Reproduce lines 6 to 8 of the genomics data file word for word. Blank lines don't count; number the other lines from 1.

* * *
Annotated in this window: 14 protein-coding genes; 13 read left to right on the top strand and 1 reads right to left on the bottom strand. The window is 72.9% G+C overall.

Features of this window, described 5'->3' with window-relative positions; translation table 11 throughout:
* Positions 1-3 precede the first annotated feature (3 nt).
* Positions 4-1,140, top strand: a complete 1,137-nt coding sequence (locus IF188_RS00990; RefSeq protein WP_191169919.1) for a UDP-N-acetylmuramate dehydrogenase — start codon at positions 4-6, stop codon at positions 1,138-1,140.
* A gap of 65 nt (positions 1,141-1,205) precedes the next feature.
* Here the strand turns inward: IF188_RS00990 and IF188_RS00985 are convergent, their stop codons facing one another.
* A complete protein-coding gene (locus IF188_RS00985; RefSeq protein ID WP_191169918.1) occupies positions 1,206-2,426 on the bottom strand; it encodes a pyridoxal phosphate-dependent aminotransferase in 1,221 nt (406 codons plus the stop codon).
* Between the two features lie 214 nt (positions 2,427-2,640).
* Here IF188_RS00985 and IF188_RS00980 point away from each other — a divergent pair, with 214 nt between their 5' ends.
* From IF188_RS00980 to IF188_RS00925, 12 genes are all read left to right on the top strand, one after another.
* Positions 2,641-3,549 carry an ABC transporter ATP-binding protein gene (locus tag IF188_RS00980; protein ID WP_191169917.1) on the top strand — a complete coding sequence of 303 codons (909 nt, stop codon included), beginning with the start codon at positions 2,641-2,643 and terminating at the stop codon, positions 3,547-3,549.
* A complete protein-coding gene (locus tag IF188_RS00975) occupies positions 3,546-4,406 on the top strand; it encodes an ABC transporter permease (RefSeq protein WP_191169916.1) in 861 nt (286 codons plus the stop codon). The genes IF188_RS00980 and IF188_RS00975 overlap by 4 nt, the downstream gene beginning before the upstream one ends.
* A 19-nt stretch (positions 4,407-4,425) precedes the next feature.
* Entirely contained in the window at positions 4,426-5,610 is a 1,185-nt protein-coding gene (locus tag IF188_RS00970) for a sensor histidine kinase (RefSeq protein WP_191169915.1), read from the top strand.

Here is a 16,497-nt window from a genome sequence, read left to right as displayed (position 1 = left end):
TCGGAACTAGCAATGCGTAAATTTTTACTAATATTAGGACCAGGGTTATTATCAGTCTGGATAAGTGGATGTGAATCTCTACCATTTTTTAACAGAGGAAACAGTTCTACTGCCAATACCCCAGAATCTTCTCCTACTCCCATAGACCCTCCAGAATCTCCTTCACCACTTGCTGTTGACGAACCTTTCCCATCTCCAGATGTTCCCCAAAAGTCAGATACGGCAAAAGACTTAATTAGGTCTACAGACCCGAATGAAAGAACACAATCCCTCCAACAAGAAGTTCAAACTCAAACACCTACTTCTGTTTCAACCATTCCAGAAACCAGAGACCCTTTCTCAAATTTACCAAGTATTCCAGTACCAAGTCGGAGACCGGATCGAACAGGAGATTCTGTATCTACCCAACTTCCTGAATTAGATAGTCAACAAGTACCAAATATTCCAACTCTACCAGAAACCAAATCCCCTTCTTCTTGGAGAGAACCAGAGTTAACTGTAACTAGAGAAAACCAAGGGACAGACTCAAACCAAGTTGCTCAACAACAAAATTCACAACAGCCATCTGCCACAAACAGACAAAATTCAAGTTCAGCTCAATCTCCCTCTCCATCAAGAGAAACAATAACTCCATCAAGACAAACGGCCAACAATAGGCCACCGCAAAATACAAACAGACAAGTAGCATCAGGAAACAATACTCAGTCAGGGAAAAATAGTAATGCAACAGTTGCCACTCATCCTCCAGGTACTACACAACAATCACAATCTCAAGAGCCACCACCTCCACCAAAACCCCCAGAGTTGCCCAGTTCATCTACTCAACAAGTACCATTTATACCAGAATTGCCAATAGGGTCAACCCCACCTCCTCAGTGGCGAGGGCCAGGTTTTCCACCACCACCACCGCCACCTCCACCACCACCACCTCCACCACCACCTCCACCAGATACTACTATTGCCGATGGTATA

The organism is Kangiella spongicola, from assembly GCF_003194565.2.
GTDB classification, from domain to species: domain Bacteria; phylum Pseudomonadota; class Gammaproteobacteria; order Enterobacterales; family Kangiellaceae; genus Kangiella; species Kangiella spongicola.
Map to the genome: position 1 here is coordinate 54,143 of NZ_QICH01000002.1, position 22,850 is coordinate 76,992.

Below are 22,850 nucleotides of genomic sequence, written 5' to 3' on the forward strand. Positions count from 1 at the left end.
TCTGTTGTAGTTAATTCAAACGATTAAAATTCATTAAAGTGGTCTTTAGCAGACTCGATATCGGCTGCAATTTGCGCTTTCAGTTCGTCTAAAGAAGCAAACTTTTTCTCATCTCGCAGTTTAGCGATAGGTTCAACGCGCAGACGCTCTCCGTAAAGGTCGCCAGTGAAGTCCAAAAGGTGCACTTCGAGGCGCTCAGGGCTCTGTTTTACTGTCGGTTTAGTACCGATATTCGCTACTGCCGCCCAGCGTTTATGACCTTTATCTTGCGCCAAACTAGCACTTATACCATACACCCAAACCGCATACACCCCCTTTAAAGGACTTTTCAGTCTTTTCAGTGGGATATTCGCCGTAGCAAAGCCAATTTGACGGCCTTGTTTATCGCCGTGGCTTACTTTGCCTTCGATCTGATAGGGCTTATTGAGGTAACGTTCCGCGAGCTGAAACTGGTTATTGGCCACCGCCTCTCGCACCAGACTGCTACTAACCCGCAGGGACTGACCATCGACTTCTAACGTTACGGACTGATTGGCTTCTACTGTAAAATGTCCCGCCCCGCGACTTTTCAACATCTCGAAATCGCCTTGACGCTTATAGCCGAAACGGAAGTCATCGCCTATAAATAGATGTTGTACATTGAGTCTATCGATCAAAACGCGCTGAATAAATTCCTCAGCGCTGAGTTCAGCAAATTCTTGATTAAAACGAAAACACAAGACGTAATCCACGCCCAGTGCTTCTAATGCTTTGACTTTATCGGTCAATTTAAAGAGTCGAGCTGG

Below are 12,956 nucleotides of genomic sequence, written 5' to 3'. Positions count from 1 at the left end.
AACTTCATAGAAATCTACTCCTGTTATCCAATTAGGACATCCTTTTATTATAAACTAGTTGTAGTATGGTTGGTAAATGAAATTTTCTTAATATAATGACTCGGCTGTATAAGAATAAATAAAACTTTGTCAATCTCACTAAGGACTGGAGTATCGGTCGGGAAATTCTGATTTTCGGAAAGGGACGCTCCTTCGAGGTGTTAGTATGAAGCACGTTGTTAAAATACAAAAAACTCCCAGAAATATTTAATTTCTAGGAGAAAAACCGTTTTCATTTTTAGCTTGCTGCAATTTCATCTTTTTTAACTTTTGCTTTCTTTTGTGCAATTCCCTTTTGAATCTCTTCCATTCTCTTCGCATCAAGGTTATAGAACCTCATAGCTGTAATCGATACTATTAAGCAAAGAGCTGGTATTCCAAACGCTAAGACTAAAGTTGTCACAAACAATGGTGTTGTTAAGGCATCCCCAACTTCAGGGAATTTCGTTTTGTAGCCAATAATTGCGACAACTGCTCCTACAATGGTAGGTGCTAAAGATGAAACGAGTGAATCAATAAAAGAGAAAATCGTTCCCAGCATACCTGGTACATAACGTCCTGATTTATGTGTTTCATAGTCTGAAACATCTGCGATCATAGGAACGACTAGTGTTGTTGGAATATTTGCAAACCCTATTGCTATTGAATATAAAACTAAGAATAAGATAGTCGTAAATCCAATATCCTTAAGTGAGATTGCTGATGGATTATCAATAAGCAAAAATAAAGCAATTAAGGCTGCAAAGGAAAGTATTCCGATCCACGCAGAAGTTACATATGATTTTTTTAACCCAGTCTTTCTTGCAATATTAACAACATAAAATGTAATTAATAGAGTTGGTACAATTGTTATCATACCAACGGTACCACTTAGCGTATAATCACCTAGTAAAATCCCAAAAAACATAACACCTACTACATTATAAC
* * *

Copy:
* Here the strand turns inward: IF188_RS00990 and IF188_RS00985 are convergent, their stop codons facing one another.
* A complete protein-coding gene (locus IF188_RS00985; RefSeq protein ID WP_191169918.1) occupies positions 1,206-2,426 on the bottom strand; it encodes a pyridoxal phosphate-dependent aminotransferase in 1,221 nt (406 codons plus the stop codon).
* Between the two features lie 214 nt (positions 2,427-2,640).